Monday, September 18, 2006


Some of you may have heard of the brand-spankin’-new William Shatner DVD Club. OK, so the club’s name doesn’t necessarily recommend it. But for fifty bucks a year, they’ll send you 13 DVDs representing what they call “the best underground Sci-Fi, Horror & Fantasy movies available.” These DVDs are yours to keep, and when I broke the numbers down to about $4 per DVD (shipping included), I couldn’t resist the offer. Sure, you don’t get the usual packaging — your monthly disc arrives in something only slightly nicer than a Netflix envelope — but I figger that if I really like a particular film, I can create my own packaging.

Anyway, my first shipment just arrived, and so far, I’m not disappointed.

When the Shatner Club said their movie selections are “underground,” they weren’t kidding. Before this past weekend, I’d never heard of 2004’s Immortel (Ad Vitam), but I’m now happy to add it to my collection as one of the most visually stunning sf movies I’ve seen in the past few years. It’s a French-produced, English-language film directed by Yugoslav-born comic book artist Enki Bilal, based on his graphic novel La Foire aux immortels. Here’s a quick and very confused synopsis of Immortel’s almost indecipherable plot: It’s New York City in the year 2095. Egyptian gods live in a pyramid that hovers over the city. One of those gods, the falcon-headed Horus, is sentenced to death and allowed just seven days to descend into town, make contact with a hot, blue-haired, extraterrestrial girl named Jill, and mate with her. But Horus needs a human vessel in order to do the, uh, horizontal bop, so he finds Nikopol, a political prisoner who’s been in cryogenic storage for 30 years.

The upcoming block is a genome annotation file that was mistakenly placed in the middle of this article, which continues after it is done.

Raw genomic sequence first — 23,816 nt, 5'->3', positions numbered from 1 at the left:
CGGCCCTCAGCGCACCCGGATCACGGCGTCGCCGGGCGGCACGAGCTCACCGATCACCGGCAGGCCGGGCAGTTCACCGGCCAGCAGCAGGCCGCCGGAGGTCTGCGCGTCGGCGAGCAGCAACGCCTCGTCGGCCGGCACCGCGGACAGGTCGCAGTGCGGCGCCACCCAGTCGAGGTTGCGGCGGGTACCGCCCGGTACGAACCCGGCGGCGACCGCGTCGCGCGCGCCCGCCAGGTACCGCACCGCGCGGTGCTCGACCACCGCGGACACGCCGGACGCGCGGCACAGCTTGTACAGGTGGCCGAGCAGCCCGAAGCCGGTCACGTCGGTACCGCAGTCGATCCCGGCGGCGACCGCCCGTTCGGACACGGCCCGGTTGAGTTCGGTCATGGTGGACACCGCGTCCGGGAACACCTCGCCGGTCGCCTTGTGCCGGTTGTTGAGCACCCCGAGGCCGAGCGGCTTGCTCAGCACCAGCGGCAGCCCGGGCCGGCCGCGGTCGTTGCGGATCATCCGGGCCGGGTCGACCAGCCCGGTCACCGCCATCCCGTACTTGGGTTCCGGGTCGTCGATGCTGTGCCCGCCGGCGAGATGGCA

Got it?

What Immortel has going for it isn’t its plotline, obviously, but the vivid science fiction world it presents. Manhattan 2095 is a retro-future, Fifth Element kind of place — old 20th century cars flying among both old and new skyscrapers. It’s got that sci-fi noirish feel I love so much. The movie was shot much like Sin City and Sky Captain and the World of Tomorrow, the actors playing against bluescreens and the backdrops and sets dropped in later. These effects are terrific, and the movie looks like a graphic novel brilliantly come to life. Many of the actors, for some unexplained and very unclear reason, were also “dropped in.” About half the cast are CGI characters like those in the Final Fantasy movies. With the exception of the animal-headed gods, these computer-generated characters don’t really work for me, but the effect is intriguing.

Overall, Immortel is a “keeper” that I’ll re-watch and share with friends. It’s gorgeous to look at, never dull, and blue-haired Jill ain't hard on the eyes at all.


Post a Comment

<< Home